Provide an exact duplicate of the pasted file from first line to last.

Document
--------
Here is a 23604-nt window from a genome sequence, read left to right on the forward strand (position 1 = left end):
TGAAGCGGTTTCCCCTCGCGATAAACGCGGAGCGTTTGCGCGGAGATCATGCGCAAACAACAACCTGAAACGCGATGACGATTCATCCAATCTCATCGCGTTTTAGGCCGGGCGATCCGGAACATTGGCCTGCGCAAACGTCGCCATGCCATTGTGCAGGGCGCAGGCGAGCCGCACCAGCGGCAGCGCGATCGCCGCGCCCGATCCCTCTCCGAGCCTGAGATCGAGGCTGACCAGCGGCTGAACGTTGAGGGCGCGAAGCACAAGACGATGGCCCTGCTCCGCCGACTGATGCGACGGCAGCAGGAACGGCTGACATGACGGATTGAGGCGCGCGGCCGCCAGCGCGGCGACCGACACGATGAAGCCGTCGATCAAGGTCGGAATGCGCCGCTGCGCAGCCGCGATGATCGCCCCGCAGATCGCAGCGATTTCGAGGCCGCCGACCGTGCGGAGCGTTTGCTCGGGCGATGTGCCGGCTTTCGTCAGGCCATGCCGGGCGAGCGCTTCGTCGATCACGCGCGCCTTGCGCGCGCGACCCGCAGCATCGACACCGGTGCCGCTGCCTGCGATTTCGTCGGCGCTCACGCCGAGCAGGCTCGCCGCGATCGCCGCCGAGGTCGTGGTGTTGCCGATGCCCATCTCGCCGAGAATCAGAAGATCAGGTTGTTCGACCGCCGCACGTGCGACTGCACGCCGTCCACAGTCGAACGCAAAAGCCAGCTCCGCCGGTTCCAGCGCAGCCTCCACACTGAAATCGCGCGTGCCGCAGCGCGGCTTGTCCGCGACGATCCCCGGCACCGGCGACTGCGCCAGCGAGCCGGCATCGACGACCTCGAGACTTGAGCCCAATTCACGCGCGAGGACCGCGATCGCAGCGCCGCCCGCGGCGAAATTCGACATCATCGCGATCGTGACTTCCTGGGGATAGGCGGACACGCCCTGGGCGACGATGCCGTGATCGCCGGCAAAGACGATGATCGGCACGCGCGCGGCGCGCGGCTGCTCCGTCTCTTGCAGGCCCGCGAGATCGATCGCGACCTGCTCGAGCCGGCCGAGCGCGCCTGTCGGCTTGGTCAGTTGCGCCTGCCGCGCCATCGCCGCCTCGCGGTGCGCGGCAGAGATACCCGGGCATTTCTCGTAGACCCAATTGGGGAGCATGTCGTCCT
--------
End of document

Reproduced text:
Here is a 23604-nt window from a genome sequence, read left to right on the forward strand (position 1 = left end):
TGAAGCGGTTTCCCCTCGCGATAAACGCGGAGCGTTTGCGCGGAGATCATGCGCAAACAACAACCTGAAACGCGATGACGATTCATCCAATCTCATCGCGTTTTAGGCCGGGCGATCCGGAACATTGGCCTGCGCAAACGTCGCCATGCCATTGTGCAGGGCGCAGGCGAGCCGCACCAGCGGCAGCGCGATCGCCGCGCCCGATCCCTCTCCGAGCCTGAGATCGAGGCTGACCAGCGGCTGAACGTTGAGGGCGCGAAGCACAAGACGATGGCCCTGCTCCGCCGACTGATGCGACGGCAGCAGGAACGGCTGACATGACGGATTGAGGCGCGCGGCCGCCAGCGCGGCGACCGACACGATGAAGCCGTCGATCAAGGTCGGAATGCGCCGCTGCGCAGCCGCGATGATCGCCCCGCAGATCGCAGCGATTTCGAGGCCGCCGACCGTGCGGAGCGTTTGCTCGGGCGATGTGCCGGCTTTCGTCAGGCCATGCCGGGCGAGCGCTTCGTCGATCACGCGCGCCTTGCGCGCGCGACCCGCAGCATCGACACCGGTGCCGCTGCCTGCGATTTCGTCGGCGCTCACGCCGAGCAGGCTCGCCGCGATCGCCGCCGAGGTCGTGGTGTTGCCGATGCCCATCTCGCCGAGAATCAGAAGATCAGGTTGTTCGACCGCCGCACGTGCGACTGCACGCCGTCCACAGTCGAACGCAAAAGCCAGCTCCGCCGGTTCCAGCGCAGCCTCCACACTGAAATCGCGCGTGCCGCAGCGCGGCTTGTCCGCGACGATCCCCGGCACCGGCGACTGCGCCAGCGAGCCGGCATCGACGACCTCGAGACTTGAGCCCAATTCACGCGCGAGGACCGCGATCGCAGCGCCGCCCGCGGCGAAATTCGACATCATCGCGATCGTGACTTCCTGGGGATAGGCGGACACGCCCTGGGCGACGATGCCGTGATCGCCGGCAAAGACGATGATCGGCACGCGCGCGGCGCGCGGCTGCTCCGTCTCTTGCAGGCCCGCGAGATCGATCGCGACCTGCTCGAGCCGGCCGAGCGCGCCTGTCGGCTTGGTCAGTTGCGCCTGCCGCGCCATCGCCGCCTCGCGGTGCGCGGCAGAGATACCCGGGCATTTCTCGTAGACCCAATTGGGGAGCATGTCGTCCT